Lightning’s Point bloodied; Predators’ Johansen gets elbowing major

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(UPDATE: Johansen has been fined $5,000, the maximum allowable under the CBA.)

The Nashville Predators and Tampa Bay Lightning don’t face each other very often, yet you’d almost think they were blood rivals based on some of the events so far during Tuesday’s game on NBCSN (stream here).

We’ve seen a fight, and then maybe a turning point moment during the second period.

The Lightning already held a 2-1 lead, quickly answering after the Predators tied things up 1-1, and it sure looked like things were about to get worse for Nashville.

Ryan Johansen caught Brayden Point with an elbow that bloodied the Lightning star, and officials whistled Johansen for a five-minute elbowing major. After deliberating via tablets, officials determined that a major was a valid call, and the lethal Lightning power play gained a big opportunity — although it was crucial to note that Point needed to get cleaned up with blood on his jersey.

The Predators showed serious moxie in killing the entire five-minute major penalty, and actually had some of the better opportunities, as they nearly scored a shorthanded goal.

It was an impressive display by the Predators’ PK, and a frustrating moment for the Lightning, as Jon Cooper noted during an in-game interview with Pierre McGuire. We’ll see if the Predators can rally around that strong kill to come back against the Lightning, as they want that to be more than just a confidence-booster.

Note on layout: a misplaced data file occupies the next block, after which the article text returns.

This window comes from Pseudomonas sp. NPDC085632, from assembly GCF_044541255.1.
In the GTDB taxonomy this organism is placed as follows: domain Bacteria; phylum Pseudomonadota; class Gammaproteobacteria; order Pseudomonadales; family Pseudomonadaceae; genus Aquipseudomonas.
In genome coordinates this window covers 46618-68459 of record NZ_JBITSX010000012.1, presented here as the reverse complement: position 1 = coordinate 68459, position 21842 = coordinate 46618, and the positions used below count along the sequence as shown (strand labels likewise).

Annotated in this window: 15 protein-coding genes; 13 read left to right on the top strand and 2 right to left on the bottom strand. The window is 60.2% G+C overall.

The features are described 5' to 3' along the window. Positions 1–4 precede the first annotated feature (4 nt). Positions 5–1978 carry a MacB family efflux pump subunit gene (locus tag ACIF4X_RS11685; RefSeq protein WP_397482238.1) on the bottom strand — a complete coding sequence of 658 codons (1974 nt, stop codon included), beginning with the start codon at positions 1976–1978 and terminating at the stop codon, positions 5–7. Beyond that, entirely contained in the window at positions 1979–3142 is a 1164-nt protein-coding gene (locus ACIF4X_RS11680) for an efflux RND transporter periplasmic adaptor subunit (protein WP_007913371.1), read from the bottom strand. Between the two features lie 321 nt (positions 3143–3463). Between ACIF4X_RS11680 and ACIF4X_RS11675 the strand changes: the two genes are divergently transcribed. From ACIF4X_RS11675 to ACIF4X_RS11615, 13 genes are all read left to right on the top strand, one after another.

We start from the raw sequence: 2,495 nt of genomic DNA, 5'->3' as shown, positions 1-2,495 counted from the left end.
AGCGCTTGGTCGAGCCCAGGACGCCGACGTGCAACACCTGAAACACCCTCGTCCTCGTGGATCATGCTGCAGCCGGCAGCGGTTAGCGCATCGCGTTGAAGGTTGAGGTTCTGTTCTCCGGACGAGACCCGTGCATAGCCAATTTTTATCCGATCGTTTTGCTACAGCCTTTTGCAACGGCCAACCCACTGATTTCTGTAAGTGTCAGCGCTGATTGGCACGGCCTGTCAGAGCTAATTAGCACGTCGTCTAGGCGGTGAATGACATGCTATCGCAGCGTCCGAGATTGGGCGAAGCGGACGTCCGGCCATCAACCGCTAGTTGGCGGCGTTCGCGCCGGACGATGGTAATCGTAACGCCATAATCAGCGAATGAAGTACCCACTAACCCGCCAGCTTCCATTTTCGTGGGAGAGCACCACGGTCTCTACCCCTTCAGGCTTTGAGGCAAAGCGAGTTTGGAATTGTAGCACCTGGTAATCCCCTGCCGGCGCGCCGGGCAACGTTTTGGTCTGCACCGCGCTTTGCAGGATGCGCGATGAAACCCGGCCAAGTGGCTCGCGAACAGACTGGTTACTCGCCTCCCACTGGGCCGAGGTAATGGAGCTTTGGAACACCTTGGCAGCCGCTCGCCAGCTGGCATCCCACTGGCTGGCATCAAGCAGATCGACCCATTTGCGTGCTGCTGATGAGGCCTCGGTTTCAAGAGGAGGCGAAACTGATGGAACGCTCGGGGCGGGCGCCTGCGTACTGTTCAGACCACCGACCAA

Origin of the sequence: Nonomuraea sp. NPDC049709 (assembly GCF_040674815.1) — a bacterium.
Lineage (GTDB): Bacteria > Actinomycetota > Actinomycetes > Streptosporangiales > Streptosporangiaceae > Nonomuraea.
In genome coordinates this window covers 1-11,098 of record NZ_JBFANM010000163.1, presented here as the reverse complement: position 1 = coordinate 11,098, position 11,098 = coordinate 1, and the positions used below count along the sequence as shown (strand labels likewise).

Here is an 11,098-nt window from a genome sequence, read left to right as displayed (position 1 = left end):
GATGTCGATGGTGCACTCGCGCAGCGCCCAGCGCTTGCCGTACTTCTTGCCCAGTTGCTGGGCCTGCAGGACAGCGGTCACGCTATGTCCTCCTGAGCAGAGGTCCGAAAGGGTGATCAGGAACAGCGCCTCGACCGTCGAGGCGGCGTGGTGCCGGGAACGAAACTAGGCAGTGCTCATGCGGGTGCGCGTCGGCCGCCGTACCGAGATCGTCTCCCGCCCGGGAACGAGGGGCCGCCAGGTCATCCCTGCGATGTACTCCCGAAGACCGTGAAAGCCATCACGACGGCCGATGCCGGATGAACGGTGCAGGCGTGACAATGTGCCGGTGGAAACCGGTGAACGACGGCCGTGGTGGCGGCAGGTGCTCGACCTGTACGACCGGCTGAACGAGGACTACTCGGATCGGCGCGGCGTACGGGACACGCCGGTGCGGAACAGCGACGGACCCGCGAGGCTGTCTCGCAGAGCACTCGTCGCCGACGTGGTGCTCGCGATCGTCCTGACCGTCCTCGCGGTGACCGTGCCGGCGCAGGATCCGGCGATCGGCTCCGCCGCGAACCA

James O’Brien is a writer for Pro Hockey Talk on NBC Sports. Drop him a line at phtblog@nbcsports.com or follow him on Twitter @cyclelikesedins.

What’s wrong with the Predators?

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When the Nashville Predators got off to an 8-3-1 start no one was really surprised. Most people expected them to be a good team this year, so why would those positive results be shocking? Well, on the flip side, this six-game losing streak they’re currently riding is pretty shocking. But why are they struggling so badly?

This slump started with an ugly 9-3 loss in Denver on Nov. 7. Since then, the Predators haven’t won a game and they’ve collected just one of a possible 12 points in the standings. As you’d imagine, they’ve been tumbling down the Western Conference standings. Only the Minnesota Wild (20 points) and the Los Angeles Kings (19 points) have fewer points than Nashville’s 21 (the Preds have a game in hand on both those teams though).

You don’t have to look far to see why they’re slumping so badly. They’ve given up at least five goals in four of the six losses. When they’ve held the opponent to two goals or fewer, they’ve only managed to score once. Yeah, that’s an issue.

The really strange thing about the boatload of goals that this team is giving up, is that they actually have lowest XGA in the league at 31.97, according to Natural Stat Trick. So the fact that they’re giving up so many goals while seemingly limiting their opponents’ quality scoring chances has to be concerning.

Pekka Rinne‘s been pulled in each of his last two starts and his individual stats aren’t flattering either. He owns a respectable 8-4-2 record, but his goals-against-average of 3.06 and his save percentage of .889 aren’t great by any means. Is the 37-year-old just showing his age or is this slide only temporary? Will they have to turn to Juuse Saros more often? These are all valid questions that need to be answered soon.